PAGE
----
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Last Updated: Monday, 22 December, 2003, 18:50 GMT
State profile: Illinois
Illinois is a big state, but one which in recent years has been moving into the Democrat column.

Although the congressional delegation remains evenly split, in 2002 Democrats won control of the governor's mansion, and they also control the state House and Senate.

In 2000 Illinois voted for the losing candidate for only the second time in 80 years. Still, the record isn't bad: in the last 46 presidential elections, Illinois has picked the winner 39 times.

KEY FACTS
Population: 12,419,293 (ranked 5 among states)
Governor: Rod Blagojevich (D)
Electoral College votes: 21

The Democrats dominated Chicago's politics for most of the 20th Century. Party bosses had influence at all levels of society, controlling appointments and patronage and engineering the vote.

Amongst these was legendary Chicago Mayor Richard Daley, who had a dramatic effect on two presidential contests.

In 1960, he was instrumental in rousing support for John F Kennedy, and in 1968 his police clashed with demonstrators at the Democratic Convention, damaging the city's political psyche and the party's image.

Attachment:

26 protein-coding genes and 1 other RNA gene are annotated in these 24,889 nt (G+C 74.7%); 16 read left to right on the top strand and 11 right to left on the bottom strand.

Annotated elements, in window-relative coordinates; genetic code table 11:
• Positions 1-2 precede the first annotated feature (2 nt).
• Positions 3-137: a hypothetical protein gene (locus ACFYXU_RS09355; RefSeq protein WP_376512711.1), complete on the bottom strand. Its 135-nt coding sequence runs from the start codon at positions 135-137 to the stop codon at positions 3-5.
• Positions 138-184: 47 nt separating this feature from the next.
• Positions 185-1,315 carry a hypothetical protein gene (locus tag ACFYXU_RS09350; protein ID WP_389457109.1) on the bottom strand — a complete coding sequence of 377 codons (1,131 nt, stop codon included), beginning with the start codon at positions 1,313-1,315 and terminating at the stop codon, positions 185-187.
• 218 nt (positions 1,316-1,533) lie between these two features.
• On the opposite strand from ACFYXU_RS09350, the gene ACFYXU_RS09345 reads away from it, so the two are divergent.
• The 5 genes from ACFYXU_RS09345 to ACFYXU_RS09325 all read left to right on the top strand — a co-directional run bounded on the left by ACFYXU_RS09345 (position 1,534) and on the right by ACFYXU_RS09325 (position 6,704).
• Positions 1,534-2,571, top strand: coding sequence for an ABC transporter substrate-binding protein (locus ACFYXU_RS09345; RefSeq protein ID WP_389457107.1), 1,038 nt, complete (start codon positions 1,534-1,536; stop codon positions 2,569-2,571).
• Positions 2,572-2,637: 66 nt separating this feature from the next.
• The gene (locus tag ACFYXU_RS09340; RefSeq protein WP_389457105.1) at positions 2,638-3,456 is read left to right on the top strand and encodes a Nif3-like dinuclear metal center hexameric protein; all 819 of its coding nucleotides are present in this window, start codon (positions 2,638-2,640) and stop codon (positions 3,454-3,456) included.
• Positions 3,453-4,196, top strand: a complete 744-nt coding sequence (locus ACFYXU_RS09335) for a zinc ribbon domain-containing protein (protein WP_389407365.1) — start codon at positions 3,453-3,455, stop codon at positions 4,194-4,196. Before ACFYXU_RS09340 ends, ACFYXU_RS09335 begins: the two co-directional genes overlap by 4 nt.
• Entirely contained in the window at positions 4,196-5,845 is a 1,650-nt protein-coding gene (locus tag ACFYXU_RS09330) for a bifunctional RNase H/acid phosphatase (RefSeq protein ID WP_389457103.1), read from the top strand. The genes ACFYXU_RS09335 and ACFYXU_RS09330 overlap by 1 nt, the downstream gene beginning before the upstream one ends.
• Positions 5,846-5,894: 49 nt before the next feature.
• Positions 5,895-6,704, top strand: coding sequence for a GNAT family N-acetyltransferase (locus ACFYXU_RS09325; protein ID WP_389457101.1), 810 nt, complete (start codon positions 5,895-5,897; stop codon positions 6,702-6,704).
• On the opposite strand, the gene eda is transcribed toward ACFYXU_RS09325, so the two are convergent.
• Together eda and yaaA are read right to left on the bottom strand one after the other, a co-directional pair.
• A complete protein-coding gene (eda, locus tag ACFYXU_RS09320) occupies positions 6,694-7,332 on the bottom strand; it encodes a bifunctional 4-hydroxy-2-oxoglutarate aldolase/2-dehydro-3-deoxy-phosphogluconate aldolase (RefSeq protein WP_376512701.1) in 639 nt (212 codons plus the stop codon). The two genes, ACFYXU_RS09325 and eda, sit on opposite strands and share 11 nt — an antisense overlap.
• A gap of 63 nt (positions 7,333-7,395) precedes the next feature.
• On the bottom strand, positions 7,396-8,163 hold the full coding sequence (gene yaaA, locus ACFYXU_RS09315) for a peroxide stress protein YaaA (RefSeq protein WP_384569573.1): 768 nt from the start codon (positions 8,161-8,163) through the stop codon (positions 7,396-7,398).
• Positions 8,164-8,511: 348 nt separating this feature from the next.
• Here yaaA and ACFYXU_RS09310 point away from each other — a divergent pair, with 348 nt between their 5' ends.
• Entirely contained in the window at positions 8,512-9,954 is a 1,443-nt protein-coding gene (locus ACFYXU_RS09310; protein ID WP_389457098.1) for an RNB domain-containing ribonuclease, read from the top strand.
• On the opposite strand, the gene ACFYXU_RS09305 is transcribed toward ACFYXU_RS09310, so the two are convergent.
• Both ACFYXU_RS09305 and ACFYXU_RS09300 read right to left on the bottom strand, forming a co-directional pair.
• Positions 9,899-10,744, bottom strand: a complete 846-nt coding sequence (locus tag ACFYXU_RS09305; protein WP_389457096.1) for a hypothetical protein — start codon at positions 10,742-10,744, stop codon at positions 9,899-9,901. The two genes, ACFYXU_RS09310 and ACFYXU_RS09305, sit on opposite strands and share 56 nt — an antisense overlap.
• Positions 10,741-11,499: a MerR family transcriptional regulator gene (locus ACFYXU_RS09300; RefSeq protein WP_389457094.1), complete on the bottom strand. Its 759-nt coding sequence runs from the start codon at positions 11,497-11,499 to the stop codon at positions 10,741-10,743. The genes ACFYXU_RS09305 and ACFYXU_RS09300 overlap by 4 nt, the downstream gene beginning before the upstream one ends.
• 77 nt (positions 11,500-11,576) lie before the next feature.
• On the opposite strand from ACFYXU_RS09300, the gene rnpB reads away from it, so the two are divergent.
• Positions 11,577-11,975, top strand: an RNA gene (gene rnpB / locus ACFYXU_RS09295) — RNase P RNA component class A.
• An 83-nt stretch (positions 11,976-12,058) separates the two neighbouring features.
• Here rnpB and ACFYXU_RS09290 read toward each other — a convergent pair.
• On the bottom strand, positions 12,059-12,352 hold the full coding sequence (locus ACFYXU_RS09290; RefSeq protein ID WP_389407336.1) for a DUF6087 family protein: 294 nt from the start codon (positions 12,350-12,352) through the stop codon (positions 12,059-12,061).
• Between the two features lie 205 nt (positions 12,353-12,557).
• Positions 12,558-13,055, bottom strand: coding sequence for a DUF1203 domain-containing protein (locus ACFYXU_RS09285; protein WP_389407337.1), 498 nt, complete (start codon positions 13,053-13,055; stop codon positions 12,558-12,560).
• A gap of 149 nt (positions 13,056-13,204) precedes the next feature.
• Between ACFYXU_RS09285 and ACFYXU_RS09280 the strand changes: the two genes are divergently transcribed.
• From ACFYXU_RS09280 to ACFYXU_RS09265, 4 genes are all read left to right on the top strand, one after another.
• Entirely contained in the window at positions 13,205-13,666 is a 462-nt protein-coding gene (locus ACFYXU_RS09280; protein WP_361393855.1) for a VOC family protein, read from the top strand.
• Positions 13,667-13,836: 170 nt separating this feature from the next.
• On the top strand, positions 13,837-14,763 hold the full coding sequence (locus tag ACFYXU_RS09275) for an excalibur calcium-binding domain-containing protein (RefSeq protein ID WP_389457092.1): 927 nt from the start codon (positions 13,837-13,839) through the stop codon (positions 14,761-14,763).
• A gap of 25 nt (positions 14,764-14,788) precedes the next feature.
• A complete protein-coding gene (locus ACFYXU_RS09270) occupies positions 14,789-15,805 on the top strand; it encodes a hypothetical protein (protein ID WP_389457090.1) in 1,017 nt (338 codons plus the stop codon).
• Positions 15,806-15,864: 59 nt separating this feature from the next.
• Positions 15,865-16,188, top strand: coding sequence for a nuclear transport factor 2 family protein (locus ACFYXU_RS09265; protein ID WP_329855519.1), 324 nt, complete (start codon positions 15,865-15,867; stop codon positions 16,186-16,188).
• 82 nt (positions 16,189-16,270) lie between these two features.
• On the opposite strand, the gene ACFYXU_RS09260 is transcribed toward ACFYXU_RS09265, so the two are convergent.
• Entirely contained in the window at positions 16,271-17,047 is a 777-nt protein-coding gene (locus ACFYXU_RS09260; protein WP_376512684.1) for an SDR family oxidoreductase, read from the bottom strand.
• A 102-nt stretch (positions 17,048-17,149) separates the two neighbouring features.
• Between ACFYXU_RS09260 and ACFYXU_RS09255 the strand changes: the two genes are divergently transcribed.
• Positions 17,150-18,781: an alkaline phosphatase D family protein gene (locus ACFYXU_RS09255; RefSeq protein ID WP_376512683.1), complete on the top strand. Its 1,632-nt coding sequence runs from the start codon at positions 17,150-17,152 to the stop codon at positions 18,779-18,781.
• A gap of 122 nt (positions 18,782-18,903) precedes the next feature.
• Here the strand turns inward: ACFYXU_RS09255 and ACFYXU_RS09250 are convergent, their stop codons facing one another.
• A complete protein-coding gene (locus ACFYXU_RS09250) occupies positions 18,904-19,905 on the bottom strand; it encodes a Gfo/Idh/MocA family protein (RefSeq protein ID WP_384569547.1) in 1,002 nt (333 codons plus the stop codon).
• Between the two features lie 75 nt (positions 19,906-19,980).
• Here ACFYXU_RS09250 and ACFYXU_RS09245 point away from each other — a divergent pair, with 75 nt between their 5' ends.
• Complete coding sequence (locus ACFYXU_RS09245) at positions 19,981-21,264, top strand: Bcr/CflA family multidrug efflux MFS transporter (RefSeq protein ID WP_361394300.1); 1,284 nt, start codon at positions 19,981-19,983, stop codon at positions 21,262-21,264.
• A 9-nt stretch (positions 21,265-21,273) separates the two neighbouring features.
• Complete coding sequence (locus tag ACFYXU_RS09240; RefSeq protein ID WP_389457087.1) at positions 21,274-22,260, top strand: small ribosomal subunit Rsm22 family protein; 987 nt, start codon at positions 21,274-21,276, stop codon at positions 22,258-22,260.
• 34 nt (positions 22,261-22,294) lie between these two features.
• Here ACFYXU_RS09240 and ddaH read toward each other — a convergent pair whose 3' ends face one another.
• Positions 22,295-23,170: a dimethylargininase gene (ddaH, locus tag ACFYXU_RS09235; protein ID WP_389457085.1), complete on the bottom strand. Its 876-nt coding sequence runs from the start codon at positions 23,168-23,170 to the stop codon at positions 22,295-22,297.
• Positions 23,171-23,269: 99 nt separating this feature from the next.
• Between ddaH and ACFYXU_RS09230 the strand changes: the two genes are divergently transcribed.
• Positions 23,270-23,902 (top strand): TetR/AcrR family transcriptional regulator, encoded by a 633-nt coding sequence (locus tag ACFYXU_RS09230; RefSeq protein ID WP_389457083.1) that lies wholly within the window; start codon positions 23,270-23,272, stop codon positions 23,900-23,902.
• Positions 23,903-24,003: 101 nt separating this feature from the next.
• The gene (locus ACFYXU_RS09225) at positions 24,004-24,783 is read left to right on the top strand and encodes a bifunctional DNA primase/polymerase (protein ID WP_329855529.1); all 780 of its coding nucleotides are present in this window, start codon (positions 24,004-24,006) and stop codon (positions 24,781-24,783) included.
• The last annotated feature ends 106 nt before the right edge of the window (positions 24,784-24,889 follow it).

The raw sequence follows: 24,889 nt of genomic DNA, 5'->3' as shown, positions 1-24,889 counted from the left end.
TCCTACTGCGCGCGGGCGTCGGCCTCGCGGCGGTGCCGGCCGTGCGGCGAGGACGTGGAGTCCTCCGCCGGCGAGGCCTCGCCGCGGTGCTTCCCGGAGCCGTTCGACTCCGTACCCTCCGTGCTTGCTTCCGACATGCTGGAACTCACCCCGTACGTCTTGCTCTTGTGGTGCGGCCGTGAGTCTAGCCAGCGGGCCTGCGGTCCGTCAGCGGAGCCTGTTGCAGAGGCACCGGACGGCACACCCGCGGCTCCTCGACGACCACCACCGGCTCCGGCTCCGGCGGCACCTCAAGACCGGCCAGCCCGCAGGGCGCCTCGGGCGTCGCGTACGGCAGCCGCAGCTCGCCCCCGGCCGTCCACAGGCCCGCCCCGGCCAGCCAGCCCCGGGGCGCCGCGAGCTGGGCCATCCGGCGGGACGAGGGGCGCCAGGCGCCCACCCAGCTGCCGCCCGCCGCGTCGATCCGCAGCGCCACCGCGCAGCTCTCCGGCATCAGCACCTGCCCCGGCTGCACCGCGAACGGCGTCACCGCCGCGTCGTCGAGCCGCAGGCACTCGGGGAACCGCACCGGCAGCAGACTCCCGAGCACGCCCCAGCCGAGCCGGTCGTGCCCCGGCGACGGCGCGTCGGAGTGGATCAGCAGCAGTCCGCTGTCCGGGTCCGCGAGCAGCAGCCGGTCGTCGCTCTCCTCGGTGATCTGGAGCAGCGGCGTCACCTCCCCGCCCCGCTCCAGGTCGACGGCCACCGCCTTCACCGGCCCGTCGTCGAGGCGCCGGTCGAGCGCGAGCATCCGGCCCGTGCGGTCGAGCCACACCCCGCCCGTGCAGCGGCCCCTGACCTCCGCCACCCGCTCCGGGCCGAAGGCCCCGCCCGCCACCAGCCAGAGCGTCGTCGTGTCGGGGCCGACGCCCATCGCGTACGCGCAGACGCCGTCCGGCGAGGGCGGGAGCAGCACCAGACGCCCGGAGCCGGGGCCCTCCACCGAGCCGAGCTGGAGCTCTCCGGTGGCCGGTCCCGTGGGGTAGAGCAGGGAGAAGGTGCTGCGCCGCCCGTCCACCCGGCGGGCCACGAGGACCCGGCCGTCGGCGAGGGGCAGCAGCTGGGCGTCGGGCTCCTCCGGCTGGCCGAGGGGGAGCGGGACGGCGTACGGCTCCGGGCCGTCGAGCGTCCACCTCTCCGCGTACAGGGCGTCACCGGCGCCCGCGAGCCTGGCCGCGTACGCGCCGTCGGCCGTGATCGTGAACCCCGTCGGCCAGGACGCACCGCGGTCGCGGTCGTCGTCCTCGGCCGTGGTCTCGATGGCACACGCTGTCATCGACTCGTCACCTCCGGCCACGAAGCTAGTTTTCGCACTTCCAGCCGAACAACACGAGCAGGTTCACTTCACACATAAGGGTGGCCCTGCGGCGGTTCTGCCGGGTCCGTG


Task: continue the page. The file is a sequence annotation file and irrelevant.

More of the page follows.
2003 CONGRESS
House of Representatives:
9 Democrat, 10 Republican
Senate: 1 Democrat, 1 Republican

The Democratic Convention returned in 1996 and the political machine has largely gone. But the current, highly popular Chicago mayor is Richard Daley's son.

Illinois is an industrial leader. By the end of the 19th Century the state was established as a centre of urban industry. Chicago grew as the rail network spread and soon became the leader in the US's meatpacking industry.

VOTING RECORD
2000: Gore 55%, Bush 43%
1996: Clinton 49%, Dole 37%
1992: Clinton 49%, Bush 34%, Perot 17%
It is still an important manufacturing centre and it has the largest service and white-collar sector in the interior of the US. But now the trading of commodities, rather than of meat, dominates the city's economy.

Illinois's economy has attracted millions of immigrants to Chicago over the decades, and it is now the third largest city in the US, with the world's second biggest airport and a university that employs more Nobel laureates than any other in the world.





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